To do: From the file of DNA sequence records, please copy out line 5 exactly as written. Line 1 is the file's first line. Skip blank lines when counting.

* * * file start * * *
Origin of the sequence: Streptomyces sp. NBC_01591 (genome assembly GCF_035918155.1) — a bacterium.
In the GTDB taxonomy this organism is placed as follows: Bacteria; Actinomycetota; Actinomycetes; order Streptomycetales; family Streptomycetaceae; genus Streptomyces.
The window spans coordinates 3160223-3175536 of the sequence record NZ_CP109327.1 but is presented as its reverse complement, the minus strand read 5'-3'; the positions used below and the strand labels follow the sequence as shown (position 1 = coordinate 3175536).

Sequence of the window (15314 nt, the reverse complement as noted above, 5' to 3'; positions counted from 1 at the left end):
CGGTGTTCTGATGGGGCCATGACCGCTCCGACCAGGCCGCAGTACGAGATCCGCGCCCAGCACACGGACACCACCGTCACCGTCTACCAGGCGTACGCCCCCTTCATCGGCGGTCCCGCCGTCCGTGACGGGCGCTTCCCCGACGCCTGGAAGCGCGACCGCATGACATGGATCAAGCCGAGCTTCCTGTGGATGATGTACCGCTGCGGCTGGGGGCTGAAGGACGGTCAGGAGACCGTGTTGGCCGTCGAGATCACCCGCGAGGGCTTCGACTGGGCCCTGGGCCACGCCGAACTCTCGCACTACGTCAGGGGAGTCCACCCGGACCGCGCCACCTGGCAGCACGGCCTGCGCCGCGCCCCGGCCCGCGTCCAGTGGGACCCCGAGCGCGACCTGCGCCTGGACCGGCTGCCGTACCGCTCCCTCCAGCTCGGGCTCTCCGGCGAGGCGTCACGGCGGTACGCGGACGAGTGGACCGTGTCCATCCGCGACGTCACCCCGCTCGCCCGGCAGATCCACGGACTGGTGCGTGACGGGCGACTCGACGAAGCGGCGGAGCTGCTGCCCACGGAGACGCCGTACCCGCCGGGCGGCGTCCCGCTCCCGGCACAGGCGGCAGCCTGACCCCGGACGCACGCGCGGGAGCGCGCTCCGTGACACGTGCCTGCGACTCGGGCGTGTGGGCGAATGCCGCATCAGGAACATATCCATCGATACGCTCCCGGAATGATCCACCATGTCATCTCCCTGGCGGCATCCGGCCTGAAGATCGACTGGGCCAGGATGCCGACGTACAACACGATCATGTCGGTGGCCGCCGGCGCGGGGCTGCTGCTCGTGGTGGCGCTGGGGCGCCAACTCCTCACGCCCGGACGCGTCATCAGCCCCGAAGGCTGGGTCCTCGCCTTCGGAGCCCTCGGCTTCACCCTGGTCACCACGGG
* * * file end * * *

CGGTGTTCTGATGGGGCCATGACCGCTCCGACCAGGCCGCAGTACGAGATCCGCGCCCAGCACACGGACACCACCGTCACCGTCTACCAGGCGTACGCCCCCTTCATCGGCGGTCCCGCCGTCCGTGACGGGCGCTTCCCCGACGCCTGGAAGCGCGACCGCATGACATGGATCAAGCCGAGCTTCCTGTGGATGATGTACCGCTGCGGCTGGGGGCTGAAGGACGGTCAGGAGACCGTGTTGGCCGTCGAGATCACCCGCGAGGGCTTCGACTGGGCCCTGGGCCACGCCGAACTCTCGCACTACGTCAGGGGAGTCCACCCGGACCGCGCCACCTGGCAGCACGGCCTGCGCCGCGCCCCGGCCCGCGTCCAGTGGGACCCCGAGCGCGACCTGCGCCTGGACCGGCTGCCGTACCGCTCCCTCCAGCTCGGGCTCTCCGGCGAGGCGTCACGGCGGTACGCGGACGAGTGGACCGTGTCCATCCGCGACGTCACCCCGCTCGCCCGGCAGATCCACGGACTGGTGCGTGACGGGCGACTCGACGAAGCGGCGGAGCTGCTGCCCACGGAGACGCCGTACCCGCCGGGCGGCGTCCCGCTCCCGGCACAGGCGGCAGCCTGACCCCGGACGCACGCGCGGGAGCGCGCTCCGTGACACGTGCCTGCGACTCGGGCGTGTGGGCGAATGCCGCATCAGGAACATATCCATCGATACGCTCCCGGAATGATCCACCATGTCATCTCCCTGGCGGCATCCGGCCTGAAGATCGACTGGGCCAGGATGCCGACGTACAACACGATCATGTCGGTGGCCGCCGGCGCGGGGCTGCTGCTCGTGGTGGCGCTGGGGCGCCAACTCCTCACGCCCGGACGCGTCATCAGCCCCGAAGGCTGGGTCCTCGCCTTCGGAGCCCTCGGCTTCACCCTGGTCACCACGGG